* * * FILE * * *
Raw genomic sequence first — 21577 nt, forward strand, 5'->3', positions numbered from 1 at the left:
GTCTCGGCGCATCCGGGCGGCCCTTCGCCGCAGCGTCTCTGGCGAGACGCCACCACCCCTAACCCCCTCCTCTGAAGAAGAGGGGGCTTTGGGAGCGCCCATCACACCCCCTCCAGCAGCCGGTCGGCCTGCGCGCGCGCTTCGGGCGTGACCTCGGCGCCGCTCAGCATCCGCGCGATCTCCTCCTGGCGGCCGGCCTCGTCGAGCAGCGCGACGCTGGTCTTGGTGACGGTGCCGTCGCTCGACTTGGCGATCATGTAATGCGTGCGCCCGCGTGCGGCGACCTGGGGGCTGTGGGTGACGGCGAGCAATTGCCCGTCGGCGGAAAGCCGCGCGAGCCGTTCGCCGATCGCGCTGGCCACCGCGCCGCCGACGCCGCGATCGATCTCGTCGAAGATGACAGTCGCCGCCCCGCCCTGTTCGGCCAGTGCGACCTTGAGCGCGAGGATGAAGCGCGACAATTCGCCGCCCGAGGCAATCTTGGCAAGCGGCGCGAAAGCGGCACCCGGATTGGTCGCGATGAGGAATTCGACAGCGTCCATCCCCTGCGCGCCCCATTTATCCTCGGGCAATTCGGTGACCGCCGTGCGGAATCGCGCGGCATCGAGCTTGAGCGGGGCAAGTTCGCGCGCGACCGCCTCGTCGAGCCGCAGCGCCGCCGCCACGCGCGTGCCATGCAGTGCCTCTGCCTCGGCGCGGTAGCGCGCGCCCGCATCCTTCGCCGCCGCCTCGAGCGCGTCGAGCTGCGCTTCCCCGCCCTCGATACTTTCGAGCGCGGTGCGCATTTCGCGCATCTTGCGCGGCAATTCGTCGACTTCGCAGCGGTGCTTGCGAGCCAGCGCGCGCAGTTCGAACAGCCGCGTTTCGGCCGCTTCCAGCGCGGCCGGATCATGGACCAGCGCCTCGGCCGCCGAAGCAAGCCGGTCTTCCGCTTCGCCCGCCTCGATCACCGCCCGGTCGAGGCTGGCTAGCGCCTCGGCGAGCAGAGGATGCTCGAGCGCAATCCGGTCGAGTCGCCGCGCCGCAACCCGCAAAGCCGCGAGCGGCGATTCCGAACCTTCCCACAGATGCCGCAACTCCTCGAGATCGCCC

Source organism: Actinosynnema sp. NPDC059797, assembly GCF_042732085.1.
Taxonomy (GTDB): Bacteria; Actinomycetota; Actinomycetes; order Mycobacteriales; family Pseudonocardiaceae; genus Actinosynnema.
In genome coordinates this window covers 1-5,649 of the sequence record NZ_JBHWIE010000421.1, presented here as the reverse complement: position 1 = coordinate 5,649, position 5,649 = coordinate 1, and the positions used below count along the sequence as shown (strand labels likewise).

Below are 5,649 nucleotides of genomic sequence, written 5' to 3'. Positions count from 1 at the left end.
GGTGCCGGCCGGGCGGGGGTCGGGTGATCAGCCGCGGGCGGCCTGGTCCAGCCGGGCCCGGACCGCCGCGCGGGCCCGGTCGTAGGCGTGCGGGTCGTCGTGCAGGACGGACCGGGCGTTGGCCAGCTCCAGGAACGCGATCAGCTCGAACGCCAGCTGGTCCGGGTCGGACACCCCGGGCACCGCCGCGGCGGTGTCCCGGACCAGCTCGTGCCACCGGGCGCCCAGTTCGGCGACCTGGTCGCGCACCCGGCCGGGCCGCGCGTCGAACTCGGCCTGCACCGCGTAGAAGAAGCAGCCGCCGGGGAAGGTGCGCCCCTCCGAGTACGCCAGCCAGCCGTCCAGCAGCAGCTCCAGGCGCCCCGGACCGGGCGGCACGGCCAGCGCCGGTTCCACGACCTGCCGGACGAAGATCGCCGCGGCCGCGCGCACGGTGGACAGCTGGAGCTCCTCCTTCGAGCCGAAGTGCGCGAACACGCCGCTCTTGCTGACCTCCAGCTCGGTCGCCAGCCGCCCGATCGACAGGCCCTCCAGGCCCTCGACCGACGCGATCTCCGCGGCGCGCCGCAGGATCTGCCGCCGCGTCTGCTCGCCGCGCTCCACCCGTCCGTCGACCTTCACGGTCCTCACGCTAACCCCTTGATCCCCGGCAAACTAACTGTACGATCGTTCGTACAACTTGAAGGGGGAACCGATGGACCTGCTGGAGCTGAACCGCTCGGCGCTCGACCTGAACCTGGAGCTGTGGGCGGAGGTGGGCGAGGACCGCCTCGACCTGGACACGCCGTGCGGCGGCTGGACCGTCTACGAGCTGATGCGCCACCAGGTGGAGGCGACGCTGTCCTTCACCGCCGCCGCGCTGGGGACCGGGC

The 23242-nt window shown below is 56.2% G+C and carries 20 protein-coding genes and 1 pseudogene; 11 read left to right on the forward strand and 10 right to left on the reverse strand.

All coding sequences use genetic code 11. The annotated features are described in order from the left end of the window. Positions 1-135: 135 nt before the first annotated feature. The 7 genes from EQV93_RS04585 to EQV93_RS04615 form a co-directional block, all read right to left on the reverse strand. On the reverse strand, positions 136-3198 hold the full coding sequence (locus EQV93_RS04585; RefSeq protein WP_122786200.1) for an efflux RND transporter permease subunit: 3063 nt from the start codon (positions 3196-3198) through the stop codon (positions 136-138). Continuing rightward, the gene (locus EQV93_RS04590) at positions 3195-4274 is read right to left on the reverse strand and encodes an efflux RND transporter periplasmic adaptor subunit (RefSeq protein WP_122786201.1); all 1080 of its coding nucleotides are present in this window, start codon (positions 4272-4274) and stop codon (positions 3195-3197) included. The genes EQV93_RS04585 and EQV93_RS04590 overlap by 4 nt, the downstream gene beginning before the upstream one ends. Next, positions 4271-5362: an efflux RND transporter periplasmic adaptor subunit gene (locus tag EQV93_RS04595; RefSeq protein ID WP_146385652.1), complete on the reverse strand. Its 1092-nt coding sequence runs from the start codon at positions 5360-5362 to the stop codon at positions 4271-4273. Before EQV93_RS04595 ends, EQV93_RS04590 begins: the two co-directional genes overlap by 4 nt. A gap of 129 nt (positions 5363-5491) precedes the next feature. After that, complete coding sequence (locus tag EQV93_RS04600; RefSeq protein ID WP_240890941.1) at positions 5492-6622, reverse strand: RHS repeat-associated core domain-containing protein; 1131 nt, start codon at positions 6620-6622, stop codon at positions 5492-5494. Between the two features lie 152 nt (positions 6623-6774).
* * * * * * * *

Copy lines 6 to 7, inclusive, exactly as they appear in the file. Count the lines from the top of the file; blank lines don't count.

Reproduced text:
Below are 5,649 nucleotides of genomic sequence, written 5' to 3'. Positions count from 1 at the left end.
GGTGCCGGCCGGGCGGGGGTCGGGTGATCAGCCGCGGGCGGCCTGGTCCAGCCGGGCCCGGACCGCCGCGCGGGCCCGGTCGTAGGCGTGCGGGTCGTCGTGCAGGACGGACCGGGCGTTGGCCAGCTCCAGGAACGCGATCAGCTCGAACGCCAGCTGGTCCGGGTCGGACACCCCGGGCACCGCCGCGGCGGTGTCCCGGACCAGCTCGTGCCACCGGGCGCCCAGTTCGGCGACCTGGTCGCGCACCCGGCCGGGCCGCGCGTCGAACTCGGCCTGCACCGCGTAGAAGAAGCAGCCGCCGGGGAAGGTGCGCCCCTCCGAGTACGCCAGCCAGCCGTCCAGCAGCAGCTCCAGGCGCCCCGGACCGGGCGGCACGGCCAGCGCCGGTTCCACGACCTGCCGGACGAAGATCGCCGCGGCCGCGCGCACGGTGGACAGCTGGAGCTCCTCCTTCGAGCCGAAGTGCGCGAACACGCCGCTCTTGCTGACCTCCAGCTCGGTCGCCAGCCGCCCGATCGACAGGCCCTCCAGGCCCTCGACCGACGCGATCTCCGCGGCGCGCCGCAGGATCTGCCGCCGCGTCTGCTCGCCGCGCTCCACCCGTCCGTCGACCTTCACGGTCCTCACGCTAACCCCTTGATCCCCGGCAAACTAACTGTACGATCGTTCGTACAACTTGAAGGGGGAACCGATGGACCTGCTGGAGCTGAACCGCTCGGCGCTCGACCTGAACCTGGAGCTGTGGGCGGAGGTGGGCGAGGACCGCCTCGACCTGGACACGCCGTGCGGCGGCTGGACCGTCTACGAGCTGATGCGCCACCAGGTGGAGGCGACGCTGTCCTTCACCGCCGCCGCGCTGGGGACCGGGC